An idea from the text that interests me is that the most common mistake in writing a rhetorical analysis is writing it as a summary of a literary work. It seems like in my rhetorical analysis, i made this mistake.  I could’ve used examples from my video to demonstrate a better analysis of my source.  By thoroughly dissecting my sources for  rhetorical features, I show my audience that I have a better understanding of not only what they are saying, but more importantly, how. It’s important to keep in mind the how, not only because it’s the goal of the rhetorical analysis, but because you uncover the goal of the author. After reading this text, some strategies I might use to write my Source-Based Essay is to re-read my sources, use the questions from this article to analyze my sources, and proofread to avoid grammatical mistakes.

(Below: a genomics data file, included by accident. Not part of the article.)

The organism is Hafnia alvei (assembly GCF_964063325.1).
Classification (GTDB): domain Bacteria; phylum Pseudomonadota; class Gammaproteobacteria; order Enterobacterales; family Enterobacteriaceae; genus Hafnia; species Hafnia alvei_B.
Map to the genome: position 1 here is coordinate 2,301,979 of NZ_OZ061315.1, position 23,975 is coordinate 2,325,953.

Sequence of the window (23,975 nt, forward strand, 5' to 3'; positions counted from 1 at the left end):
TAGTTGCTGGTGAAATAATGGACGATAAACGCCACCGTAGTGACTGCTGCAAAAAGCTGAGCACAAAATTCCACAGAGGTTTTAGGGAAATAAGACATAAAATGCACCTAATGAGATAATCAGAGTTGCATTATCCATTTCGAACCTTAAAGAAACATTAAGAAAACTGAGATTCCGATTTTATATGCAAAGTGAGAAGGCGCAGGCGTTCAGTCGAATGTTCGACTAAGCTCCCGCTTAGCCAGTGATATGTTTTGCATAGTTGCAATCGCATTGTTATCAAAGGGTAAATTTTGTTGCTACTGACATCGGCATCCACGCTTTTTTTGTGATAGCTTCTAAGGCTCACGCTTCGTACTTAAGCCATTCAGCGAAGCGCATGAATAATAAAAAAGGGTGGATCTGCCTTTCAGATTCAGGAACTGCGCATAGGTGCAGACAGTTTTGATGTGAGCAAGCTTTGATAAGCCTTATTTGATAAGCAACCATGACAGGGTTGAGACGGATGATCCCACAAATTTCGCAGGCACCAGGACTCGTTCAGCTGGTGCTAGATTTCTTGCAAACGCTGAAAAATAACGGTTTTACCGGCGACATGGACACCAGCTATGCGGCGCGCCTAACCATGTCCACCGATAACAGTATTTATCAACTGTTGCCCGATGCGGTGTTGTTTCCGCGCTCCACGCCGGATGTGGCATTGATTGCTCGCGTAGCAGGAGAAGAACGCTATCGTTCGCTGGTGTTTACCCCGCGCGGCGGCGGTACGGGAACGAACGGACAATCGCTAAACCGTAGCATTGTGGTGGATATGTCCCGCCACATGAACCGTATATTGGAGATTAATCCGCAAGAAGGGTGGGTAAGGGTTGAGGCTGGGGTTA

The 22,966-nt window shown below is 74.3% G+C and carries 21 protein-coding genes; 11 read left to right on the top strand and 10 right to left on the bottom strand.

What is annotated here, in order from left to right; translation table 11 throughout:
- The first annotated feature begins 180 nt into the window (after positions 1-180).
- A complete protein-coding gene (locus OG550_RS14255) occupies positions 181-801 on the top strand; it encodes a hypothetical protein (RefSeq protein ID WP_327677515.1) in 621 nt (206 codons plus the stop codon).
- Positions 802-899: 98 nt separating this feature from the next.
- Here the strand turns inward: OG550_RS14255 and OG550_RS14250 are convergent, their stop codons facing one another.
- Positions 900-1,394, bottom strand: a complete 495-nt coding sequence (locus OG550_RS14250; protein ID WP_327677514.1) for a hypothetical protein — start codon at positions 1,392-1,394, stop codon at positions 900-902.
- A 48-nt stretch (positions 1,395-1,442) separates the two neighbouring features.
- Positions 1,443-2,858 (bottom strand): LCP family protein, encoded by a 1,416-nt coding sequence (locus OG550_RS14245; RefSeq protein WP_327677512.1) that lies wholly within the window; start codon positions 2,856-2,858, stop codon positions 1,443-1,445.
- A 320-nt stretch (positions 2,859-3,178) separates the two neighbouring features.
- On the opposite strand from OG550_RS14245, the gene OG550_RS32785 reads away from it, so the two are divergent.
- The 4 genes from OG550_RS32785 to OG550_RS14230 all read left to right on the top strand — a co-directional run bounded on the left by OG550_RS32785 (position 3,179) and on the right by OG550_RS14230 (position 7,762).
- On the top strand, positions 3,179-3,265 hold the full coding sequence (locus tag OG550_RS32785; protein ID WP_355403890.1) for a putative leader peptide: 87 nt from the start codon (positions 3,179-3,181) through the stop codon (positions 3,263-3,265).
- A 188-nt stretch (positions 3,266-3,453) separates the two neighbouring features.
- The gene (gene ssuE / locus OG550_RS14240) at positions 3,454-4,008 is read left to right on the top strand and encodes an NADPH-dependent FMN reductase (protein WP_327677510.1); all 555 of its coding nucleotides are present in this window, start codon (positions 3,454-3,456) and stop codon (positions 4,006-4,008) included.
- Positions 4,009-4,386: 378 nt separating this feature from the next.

Viewing 8 replies - 16 through 23 (of 23 total)